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Rare earth magnets: Navigating economic and security challenges in the shadow of China’s dominance

The increasing dependence on China for rare earth elements has raised economic and national security concerns in both the US and Europe. Particularly critical is the rare earth permanent magnets sector, which holds sway over the global climate economy.

China’s stronghold on rare earth production, exceeding 60% of the world’s output, extends beyond extraction to downstream manufacturing, notably in rare earth magnets. This dominance has been facilitated by the absence of a Western hemisphere supply chain, allowing China to expand its commercial market share.

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In recent years, major players like Hitachi Metals have relocated magnet production to China, enticed by proximity to raw materials. Hitachi’s joint venture with a Chinese manufacturer underscores this strategic shift.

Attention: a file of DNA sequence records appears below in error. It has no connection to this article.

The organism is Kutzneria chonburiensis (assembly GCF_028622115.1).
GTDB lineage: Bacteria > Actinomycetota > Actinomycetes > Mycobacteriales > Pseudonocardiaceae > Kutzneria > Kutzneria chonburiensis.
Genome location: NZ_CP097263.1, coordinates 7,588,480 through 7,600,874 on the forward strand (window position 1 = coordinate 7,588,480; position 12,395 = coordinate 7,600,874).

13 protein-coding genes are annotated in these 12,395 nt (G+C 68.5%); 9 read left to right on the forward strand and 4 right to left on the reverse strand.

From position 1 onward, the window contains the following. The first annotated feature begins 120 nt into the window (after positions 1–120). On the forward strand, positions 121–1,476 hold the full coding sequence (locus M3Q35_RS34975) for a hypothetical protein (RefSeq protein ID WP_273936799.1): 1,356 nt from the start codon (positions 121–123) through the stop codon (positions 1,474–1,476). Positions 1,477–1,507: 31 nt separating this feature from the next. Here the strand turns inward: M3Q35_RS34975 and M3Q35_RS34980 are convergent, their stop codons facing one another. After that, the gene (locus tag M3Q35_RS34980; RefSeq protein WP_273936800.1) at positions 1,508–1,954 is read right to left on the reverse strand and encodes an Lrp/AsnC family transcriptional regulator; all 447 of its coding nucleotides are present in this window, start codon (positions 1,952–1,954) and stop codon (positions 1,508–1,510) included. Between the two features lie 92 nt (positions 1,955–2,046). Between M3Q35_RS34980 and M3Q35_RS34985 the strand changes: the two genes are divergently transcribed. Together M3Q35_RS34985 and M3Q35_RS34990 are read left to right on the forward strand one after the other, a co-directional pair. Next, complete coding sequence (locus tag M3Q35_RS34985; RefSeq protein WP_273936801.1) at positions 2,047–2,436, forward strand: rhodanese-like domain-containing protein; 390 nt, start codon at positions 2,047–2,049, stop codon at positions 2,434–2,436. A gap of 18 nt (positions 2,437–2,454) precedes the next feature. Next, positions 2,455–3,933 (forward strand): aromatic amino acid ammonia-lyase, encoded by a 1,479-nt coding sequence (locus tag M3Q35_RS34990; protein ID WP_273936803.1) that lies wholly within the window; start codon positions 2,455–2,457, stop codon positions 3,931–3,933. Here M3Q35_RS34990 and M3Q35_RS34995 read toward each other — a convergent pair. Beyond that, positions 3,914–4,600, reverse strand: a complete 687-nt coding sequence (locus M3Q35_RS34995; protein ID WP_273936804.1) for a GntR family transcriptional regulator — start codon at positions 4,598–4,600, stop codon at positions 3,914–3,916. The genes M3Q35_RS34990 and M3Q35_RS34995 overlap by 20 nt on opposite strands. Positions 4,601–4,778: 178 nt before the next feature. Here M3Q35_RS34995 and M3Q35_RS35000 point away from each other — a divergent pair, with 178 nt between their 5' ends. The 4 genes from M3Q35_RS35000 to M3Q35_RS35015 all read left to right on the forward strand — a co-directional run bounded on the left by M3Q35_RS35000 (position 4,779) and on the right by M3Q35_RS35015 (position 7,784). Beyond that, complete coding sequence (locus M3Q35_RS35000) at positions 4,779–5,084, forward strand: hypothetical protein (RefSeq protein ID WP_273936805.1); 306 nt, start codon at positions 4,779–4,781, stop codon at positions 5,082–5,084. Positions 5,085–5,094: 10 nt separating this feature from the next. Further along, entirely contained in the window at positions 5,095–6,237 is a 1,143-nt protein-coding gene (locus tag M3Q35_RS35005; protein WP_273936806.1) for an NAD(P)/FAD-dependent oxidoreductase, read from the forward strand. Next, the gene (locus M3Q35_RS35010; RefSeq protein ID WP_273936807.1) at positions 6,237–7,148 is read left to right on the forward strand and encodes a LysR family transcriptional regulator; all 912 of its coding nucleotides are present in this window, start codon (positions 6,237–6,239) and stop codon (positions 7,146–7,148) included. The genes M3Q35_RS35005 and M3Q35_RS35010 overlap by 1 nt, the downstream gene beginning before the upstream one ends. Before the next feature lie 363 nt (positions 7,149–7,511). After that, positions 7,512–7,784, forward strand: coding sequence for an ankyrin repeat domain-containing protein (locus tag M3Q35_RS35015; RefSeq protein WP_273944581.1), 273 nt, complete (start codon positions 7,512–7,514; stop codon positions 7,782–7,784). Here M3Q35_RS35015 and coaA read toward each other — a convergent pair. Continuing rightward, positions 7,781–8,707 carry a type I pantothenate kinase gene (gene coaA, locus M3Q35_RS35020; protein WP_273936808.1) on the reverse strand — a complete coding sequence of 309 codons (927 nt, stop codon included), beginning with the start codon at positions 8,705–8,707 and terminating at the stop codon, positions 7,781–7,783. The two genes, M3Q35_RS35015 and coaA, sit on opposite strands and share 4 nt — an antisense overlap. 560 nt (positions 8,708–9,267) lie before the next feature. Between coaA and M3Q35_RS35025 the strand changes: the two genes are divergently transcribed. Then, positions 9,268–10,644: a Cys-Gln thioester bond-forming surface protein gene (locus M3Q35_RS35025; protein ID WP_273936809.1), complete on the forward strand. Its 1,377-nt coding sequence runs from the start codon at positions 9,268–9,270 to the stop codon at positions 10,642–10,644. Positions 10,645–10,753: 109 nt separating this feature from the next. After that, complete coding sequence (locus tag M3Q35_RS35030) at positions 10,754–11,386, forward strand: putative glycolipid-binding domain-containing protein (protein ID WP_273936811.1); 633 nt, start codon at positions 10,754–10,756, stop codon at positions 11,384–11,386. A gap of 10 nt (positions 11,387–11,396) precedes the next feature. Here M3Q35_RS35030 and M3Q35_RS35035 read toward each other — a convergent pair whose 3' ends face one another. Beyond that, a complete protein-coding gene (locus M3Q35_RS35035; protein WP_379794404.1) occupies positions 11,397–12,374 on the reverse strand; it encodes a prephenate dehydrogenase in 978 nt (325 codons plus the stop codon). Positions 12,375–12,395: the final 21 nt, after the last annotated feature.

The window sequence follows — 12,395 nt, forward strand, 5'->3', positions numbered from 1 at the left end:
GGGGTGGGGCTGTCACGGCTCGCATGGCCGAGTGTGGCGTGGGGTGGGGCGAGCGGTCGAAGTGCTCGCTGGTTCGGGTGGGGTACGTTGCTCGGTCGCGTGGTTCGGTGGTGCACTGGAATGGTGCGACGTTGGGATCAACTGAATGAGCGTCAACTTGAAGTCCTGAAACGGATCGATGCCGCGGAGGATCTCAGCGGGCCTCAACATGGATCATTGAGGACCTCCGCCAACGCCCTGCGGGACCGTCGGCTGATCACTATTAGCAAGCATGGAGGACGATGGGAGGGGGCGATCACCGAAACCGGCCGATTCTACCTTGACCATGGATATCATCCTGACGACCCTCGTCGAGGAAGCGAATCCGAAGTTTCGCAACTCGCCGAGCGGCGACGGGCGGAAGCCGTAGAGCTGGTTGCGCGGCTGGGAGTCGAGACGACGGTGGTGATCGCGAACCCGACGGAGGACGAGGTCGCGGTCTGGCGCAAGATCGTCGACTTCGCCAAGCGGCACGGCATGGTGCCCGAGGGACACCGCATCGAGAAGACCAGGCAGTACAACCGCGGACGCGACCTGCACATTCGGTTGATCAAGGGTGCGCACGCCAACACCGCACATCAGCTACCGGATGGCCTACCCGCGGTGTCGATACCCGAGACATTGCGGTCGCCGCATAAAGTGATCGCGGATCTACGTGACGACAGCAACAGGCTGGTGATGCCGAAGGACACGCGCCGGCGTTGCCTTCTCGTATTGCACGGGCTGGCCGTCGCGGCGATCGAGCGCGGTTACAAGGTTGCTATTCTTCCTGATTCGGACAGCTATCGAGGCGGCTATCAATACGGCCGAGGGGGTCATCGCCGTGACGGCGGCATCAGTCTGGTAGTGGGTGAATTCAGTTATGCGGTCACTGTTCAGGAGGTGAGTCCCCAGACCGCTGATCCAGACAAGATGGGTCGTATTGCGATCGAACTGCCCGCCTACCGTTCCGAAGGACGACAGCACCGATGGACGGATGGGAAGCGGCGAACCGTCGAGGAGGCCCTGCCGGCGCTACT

Understanding rare earth magnets

Rare earth magnets, retaining magnetic properties even in external fields, are crucial for diverse high-tech applications. They’re classified into light and heavy elements based on atomic weight, impacting their abundance and application range.

Samarium-Cobalt (SmCo) Magnet: Developed in the 1960s in the US, it boasts high coercivity and thermal stability, making it indispensable for military applications like precision-guided missiles and aircraft technologies.

Neodymium-Iron-Boron (NdFeB) Magnet: Emerging in the 1980s, it dominates global production due to its cost-effectiveness and potency. Its strength and compactness are ideal for defense weaponry and medical devices, among others.

Rare earth magnets in defense and healthcare

Both SmCo and NdFeB magnets play pivotal roles in defense, contributing to weapons systems and equipment reliability. In healthcare, neodymium magnets are widely used in medical devices like MRI machines and have shown promise in treatments for depression and bone formation.

Looking ahead

As reliance on rare earth magnets grows, diversification of supply chains and strategic investments in alternative sources become imperative. Reducing dependence on China will be crucial to safeguarding economic and security interests in this critical sector.”

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